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Decision No. 13,024

Appeal of GLORIA TRANSLATEUR from a determination of a hearing panel in a proceeding pursuant to Education Law '3020-a and the Board of Education of the City School District of the City of New York.

Decision No. 13,024

(October 19, 1993)

Neal H. Rosenberg, Esq., attorney for petitioner

Hon. O. Peter Sherwood, Esq., Corporation Counsel, attorney for respondent, Sanjay Malhotra, Esq., of counsel

SOBOL, Commissioner.--Petitioner is a tenured teacher whose services were terminated as a result of disciplinary charges brought against her by the Community Board of Community School District No. 2 pursuant to Education Law '3020-a. Petitioner appeals the panel's determination of guilt as well as its recommendation of termination. Petitioner requests that I annull the panel determination of guilt and reinstate her as a tenured teacher. The appeal must be dismissed.

At the time of the events giving rise to the disciplinary proceeding against her, petitioner, a tenured common branch teacher, was serving as a Content Area Reading Teacher (`CART') at Public School 1 in Community School District No. 2. On or about January 9, 1990, the Community Board of Community School District No. 2 found probable cause to prefer charges against petitioner. The charges alleged insubordination, incompetent and inefficient service, conduct unbecoming and prejudicial to the good order, efficiency and discipline of the service, and unfitness. Petitioner was also charged with violating Chancellor's Regulation No. C-603, by failing to properly notify her superiors of absence for personal business.

The particulars for the first specification of charges allege that petitioner failed to effectively control and appropriately teach her classes. The second specification alleges that petitioner failed to submit adequate lesson plans. The third specification charges that petitioner failed to adequately supervise her students, violating school safety rules. The fourth specification charges that petitioner failed to follow proper procedure when she phoned her principal to advise him that she would not be in school because of personal business.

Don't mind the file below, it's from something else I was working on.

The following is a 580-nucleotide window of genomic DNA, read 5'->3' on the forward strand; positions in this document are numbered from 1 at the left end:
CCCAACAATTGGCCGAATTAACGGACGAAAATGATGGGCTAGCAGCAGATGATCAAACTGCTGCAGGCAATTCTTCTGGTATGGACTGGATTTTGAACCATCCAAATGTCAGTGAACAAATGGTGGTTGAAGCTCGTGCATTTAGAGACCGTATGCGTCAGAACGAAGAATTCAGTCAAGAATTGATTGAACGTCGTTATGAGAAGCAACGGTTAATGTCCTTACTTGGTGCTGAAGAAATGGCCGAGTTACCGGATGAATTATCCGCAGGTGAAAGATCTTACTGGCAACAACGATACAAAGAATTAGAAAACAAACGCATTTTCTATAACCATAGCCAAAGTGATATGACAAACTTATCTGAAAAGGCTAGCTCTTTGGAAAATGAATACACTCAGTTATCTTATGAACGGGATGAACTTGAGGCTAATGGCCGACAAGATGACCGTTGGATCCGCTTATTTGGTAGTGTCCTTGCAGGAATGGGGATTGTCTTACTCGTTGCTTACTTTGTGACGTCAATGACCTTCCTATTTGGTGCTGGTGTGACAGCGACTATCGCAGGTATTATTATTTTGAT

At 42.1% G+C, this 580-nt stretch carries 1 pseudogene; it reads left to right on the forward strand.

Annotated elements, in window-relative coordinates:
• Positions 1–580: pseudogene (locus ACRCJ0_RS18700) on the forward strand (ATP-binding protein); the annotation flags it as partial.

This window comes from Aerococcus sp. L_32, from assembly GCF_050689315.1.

After fourteen days of hearing, the panel unanimously decided that the charges of incompetence, failure to control students, and failure to submit lesson plans as related in specifications 1 and 2 had been proven by a preponderance of the evidence. The panel determined that specifications 3 and 4 relating to petitioner's alleged violations of school safety rules and Chancellor's regulation had not been proven. The panel also unanimously concluded that, contrary to petitioner's allegations, she had received appropriate notification that charges had been brought against her. With respect to penalty, the panel voted 2 to 1 in favor of terminating petitioner's service as a teacher. This appeal followed.

Petitioner contends that she was given insufficient notice of the charges against her, alleging that the notification letter was not delivered in a proper and timely manner. With respect to the substance of the charges, petitioner contends that the panel's finding was arrived at in a manner which did not protect her interest as a tenured teacher under Education Law '3020-a. Specifically, petitioner alleges that she was assigned to a new program which provided services in a school where 80% of the children were performing below grade level. Petitioner further alleges that the principal testified that she was in need of special assistance and contends that no such assistance was provided. Consequently, petitioner contends that it was improper to charge and dismiss her during the first four months of her service in the program.